Eve Curie and the “Magic of Radium”

July 24, 2009

Over the years Smith Clubs have been creative in their ways of raising funds to support various scholarship programs and/or annual campaign drives of the College.  On January 22, 1940, the Philadelphia Smith Club sponsored a lecture by Eve Curie, the daughter of Nobel Prize winner, Madame Marie Curie, who was awarded an honorary degree at Smith College in 1921.

Program of Curie talk sponsored by the Philadelphia Smith Club, January 1940

Program of Curie talk sponsored by the Philadelphia Smith Club, January 1940

The lecture by Eve Curie was held at the Academy of Music in Philadelphia.  Dr. George E. Pfahler, a pioneer in radiology, and a Professor at the Medical School at the University of Pennsylvania,  introduced her.  According to the minutes of the Club, the idea to ask Curie to speak came during a discussion of money-making ventures.  Emma LaBarre Miller, class of 1914 (Mrs. James Jaminson Waygood) introduced the idea of Eve Curie speaking.   A year’s worth of planning and selling tickets to the event culminated in her talk “the Magic of Radium” to a sell-out crowd.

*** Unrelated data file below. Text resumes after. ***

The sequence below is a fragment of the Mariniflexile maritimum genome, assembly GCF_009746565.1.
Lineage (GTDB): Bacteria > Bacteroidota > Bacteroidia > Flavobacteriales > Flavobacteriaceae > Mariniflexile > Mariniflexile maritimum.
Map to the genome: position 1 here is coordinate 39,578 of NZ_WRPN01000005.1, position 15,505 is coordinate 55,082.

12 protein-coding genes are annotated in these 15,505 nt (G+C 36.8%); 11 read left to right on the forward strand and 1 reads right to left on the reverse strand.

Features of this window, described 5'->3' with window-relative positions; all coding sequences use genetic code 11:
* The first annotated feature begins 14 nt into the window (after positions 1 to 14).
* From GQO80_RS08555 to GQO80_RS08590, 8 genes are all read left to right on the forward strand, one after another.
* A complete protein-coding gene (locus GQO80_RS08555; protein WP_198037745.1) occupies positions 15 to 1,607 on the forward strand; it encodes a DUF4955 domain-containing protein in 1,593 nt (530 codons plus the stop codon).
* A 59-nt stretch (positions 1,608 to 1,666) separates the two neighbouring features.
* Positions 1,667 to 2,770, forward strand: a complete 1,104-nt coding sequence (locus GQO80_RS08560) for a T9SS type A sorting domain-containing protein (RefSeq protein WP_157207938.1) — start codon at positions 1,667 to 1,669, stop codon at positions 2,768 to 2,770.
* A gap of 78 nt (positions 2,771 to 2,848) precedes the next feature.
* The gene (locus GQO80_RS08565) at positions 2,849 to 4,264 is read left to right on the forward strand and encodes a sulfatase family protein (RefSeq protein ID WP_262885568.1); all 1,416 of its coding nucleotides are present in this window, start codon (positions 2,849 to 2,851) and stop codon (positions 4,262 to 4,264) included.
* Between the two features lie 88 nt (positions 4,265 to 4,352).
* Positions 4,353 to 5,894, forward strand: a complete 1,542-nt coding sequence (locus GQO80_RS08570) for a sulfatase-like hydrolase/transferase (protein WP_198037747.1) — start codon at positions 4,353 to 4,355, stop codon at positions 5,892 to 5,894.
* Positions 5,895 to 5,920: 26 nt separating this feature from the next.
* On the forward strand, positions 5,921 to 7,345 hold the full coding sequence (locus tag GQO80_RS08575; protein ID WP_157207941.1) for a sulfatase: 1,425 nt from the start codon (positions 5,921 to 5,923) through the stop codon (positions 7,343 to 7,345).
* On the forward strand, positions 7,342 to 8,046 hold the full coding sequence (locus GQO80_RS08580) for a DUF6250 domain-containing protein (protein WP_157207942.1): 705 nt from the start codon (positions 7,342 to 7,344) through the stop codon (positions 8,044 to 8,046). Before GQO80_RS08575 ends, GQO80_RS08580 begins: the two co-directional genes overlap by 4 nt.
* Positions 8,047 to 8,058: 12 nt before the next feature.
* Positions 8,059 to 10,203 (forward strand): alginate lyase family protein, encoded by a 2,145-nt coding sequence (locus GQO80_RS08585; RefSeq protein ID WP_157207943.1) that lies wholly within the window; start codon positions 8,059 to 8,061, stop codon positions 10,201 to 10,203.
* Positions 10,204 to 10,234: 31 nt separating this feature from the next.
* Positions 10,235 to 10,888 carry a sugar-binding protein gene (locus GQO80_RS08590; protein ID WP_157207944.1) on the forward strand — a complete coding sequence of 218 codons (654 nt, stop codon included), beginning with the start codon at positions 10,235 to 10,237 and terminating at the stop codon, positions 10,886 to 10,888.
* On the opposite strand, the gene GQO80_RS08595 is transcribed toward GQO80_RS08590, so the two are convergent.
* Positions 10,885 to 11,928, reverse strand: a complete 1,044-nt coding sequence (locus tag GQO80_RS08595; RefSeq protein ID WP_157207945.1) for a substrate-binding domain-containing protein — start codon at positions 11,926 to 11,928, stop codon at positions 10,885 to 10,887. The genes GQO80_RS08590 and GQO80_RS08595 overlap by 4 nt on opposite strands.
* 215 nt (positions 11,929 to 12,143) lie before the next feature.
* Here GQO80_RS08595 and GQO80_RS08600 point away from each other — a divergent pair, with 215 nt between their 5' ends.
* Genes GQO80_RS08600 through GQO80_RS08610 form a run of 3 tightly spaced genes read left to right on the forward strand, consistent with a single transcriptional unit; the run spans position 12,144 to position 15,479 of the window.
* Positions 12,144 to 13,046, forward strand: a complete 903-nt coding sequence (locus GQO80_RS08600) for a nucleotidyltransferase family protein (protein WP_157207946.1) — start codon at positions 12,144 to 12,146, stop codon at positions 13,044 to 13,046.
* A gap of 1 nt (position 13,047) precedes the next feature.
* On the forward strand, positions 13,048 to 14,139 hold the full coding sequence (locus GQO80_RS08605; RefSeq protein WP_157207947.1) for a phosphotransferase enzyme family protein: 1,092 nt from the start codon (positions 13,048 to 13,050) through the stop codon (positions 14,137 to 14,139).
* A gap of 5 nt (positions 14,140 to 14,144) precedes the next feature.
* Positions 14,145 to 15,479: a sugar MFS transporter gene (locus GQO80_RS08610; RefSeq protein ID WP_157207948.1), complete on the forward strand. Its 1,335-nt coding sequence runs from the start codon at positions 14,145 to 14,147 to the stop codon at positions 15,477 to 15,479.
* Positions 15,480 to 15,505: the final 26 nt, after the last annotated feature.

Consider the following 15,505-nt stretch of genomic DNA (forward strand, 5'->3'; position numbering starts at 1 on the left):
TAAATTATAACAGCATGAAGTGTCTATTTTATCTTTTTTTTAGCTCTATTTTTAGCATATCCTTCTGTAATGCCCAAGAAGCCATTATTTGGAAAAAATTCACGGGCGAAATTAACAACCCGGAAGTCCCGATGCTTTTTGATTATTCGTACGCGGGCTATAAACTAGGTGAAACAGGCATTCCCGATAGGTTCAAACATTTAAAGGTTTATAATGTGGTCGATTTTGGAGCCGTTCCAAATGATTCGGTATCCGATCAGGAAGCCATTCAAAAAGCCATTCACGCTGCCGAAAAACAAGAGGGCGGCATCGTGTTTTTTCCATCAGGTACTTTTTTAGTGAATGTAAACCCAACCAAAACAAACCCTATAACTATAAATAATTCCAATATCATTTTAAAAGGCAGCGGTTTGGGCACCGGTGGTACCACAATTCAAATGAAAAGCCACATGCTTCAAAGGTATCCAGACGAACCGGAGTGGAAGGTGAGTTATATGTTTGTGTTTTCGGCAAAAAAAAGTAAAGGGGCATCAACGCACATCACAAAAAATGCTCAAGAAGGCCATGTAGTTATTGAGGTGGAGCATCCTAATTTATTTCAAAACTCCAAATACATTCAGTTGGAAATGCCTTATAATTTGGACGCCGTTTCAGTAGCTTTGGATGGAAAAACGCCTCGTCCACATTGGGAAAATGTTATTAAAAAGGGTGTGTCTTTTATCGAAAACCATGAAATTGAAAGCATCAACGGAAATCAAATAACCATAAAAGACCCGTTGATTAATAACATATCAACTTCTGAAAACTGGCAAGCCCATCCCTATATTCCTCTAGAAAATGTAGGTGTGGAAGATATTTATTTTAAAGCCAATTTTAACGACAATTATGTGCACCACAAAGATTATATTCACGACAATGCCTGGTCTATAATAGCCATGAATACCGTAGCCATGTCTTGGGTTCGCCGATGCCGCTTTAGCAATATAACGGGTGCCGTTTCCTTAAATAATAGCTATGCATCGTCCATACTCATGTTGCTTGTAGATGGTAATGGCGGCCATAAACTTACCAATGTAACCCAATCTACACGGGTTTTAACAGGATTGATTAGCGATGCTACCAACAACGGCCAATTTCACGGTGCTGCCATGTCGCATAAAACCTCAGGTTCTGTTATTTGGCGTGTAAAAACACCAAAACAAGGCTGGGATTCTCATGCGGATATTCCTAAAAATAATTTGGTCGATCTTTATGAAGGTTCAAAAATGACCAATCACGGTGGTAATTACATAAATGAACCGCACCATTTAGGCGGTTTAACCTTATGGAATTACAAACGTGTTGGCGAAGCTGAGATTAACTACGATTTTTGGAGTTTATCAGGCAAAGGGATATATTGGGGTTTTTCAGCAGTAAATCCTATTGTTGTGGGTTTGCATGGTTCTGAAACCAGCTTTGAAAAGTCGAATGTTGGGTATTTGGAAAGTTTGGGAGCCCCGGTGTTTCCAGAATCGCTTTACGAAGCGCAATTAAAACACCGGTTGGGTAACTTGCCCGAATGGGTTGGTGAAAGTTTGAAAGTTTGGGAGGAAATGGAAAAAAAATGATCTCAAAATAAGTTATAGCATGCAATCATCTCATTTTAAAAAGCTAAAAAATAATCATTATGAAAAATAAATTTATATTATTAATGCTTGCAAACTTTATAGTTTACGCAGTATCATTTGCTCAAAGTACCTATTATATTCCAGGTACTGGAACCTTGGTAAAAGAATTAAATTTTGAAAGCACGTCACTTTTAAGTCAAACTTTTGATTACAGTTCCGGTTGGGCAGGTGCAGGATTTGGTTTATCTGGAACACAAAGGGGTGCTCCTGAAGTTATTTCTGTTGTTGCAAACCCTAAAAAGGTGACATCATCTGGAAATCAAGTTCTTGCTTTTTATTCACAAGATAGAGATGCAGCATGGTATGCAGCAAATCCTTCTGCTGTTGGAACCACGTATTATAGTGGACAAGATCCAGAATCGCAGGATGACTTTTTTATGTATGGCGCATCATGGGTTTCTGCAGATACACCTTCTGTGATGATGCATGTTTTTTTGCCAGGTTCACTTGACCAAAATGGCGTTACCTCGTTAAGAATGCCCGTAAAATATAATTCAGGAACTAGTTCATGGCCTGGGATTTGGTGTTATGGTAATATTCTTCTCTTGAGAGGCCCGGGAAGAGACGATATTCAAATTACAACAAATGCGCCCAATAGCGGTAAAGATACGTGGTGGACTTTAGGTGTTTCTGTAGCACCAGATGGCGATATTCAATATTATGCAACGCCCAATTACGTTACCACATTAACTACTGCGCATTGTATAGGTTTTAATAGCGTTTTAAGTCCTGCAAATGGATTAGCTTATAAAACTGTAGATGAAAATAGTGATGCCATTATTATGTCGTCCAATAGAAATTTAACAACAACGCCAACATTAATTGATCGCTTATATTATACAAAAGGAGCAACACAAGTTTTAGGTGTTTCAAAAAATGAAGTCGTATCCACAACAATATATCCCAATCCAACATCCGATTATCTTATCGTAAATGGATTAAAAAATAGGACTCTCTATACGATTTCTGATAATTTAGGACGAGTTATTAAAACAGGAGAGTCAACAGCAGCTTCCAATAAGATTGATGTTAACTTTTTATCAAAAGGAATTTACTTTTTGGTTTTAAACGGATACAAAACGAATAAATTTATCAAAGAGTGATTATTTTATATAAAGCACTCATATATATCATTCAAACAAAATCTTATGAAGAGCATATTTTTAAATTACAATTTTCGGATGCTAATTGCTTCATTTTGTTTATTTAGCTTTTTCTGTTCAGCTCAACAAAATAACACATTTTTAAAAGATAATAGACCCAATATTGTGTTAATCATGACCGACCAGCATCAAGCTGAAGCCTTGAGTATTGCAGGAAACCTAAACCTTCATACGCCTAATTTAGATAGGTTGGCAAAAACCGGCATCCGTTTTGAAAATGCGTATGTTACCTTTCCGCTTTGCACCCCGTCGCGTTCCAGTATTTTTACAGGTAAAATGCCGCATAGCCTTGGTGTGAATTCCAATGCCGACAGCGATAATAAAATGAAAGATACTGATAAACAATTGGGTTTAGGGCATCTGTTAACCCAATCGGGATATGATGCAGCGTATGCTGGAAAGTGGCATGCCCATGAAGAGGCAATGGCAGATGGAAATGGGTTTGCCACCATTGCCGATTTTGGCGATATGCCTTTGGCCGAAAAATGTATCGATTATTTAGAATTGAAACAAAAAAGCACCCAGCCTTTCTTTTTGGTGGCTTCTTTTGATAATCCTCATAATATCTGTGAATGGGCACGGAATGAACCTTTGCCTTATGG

Over 80 couples and singles contributed towards the event as “Patrons and Patronesses”.  Some of Philadelphia’s leading names turned out for the event including, Biddles, Chews, duPonts, Strawbridges, VanDusens, and luminaries in the world of health also supported the program.  The goal of ‘selling out the Academy’ was completed by a team of  27 Philadelphia Smith Club women.  Through their efforts the Philadelphia Smith Club cleared over $1,500 for the event.  The money went to the Club’s Scholarship Fund to support 2 students from the Philadelphia area attending Smith.